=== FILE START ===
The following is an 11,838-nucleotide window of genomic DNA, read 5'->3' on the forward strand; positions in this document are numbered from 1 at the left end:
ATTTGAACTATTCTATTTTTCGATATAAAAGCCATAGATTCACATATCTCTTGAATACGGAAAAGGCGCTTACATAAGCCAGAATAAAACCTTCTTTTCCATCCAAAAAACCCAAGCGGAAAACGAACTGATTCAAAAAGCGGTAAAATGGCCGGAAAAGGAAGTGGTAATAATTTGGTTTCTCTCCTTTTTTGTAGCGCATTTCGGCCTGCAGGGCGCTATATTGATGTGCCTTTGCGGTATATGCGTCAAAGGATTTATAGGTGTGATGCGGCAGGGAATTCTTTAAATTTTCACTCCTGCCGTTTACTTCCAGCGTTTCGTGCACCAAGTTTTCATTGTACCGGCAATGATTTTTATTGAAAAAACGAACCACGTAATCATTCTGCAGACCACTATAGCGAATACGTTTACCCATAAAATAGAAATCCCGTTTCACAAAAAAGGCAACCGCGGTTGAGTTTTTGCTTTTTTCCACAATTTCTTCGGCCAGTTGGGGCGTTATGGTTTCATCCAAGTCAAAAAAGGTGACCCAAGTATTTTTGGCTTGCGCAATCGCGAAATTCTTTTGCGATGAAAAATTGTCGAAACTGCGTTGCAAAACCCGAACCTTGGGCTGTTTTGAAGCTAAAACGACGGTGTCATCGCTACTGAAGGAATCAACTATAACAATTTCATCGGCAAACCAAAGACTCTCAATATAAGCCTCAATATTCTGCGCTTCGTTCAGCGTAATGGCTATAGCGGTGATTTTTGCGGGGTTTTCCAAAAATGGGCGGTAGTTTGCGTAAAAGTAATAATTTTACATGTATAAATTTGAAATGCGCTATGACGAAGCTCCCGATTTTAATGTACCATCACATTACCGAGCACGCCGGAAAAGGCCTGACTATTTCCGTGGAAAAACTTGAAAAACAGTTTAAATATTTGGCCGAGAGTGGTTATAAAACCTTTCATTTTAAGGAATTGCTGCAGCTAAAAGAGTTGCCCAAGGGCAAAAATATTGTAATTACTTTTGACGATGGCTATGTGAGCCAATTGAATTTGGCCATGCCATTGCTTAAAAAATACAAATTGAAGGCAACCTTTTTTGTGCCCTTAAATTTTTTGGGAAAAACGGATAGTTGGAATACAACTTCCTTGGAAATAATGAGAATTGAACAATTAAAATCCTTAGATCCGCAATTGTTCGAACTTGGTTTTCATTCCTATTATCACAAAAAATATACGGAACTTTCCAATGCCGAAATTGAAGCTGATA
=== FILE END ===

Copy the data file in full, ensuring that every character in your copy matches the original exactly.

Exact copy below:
The following is an 11,838-nucleotide window of genomic DNA, read 5'->3' on the forward strand; positions in this document are numbered from 1 at the left end:
ATTTGAACTATTCTATTTTTCGATATAAAAGCCATAGATTCACATATCTCTTGAATACGGAAAAGGCGCTTACATAAGCCAGAATAAAACCTTCTTTTCCATCCAAAAAACCCAAGCGGAAAACGAACTGATTCAAAAAGCGGTAAAATGGCCGGAAAAGGAAGTGGTAATAATTTGGTTTCTCTCCTTTTTTGTAGCGCATTTCGGCCTGCAGGGCGCTATATTGATGTGCCTTTGCGGTATATGCGTCAAAGGATTTATAGGTGTGATGCGGCAGGGAATTCTTTAAATTTTCACTCCTGCCGTTTACTTCCAGCGTTTCGTGCACCAAGTTTTCATTGTACCGGCAATGATTTTTATTGAAAAAACGAACCACGTAATCATTCTGCAGACCACTATAGCGAATACGTTTACCCATAAAATAGAAATCCCGTTTCACAAAAAAGGCAACCGCGGTTGAGTTTTTGCTTTTTTCCACAATTTCTTCGGCCAGTTGGGGCGTTATGGTTTCATCCAAGTCAAAAAAGGTGACCCAAGTATTTTTGGCTTGCGCAATCGCGAAATTCTTTTGCGATGAAAAATTGTCGAAACTGCGTTGCAAAACCCGAACCTTGGGCTGTTTTGAAGCTAAAACGACGGTGTCATCGCTACTGAAGGAATCAACTATAACAATTTCATCGGCAAACCAAAGACTCTCAATATAAGCCTCAATATTCTGCGCTTCGTTCAGCGTAATGGCTATAGCGGTGATTTTTGCGGGGTTTTCCAAAAATGGGCGGTAGTTTGCGTAAAAGTAATAATTTTACATGTATAAATTTGAAATGCGCTATGACGAAGCTCCCGATTTTAATGTACCATCACATTACCGAGCACGCCGGAAAAGGCCTGACTATTTCCGTGGAAAAACTTGAAAAACAGTTTAAATATTTGGCCGAGAGTGGTTATAAAACCTTTCATTTTAAGGAATTGCTGCAGCTAAAAGAGTTGCCCAAGGGCAAAAATATTGTAATTACTTTTGACGATGGCTATGTGAGCCAATTGAATTTGGCCATGCCATTGCTTAAAAAATACAAATTGAAGGCAACCTTTTTTGTGCCCTTAAATTTTTTGGGAAAAACGGATAGTTGGAATACAACTTCCTTGGAAATAATGAGAATTGAACAATTAAAATCCTTAGATCCGCAATTGTTCGAACTTGGTTTTCATTCCTATTATCACAAAAAATATACGGAACTTTCCAATGCCGAAATTGAAGCTGATA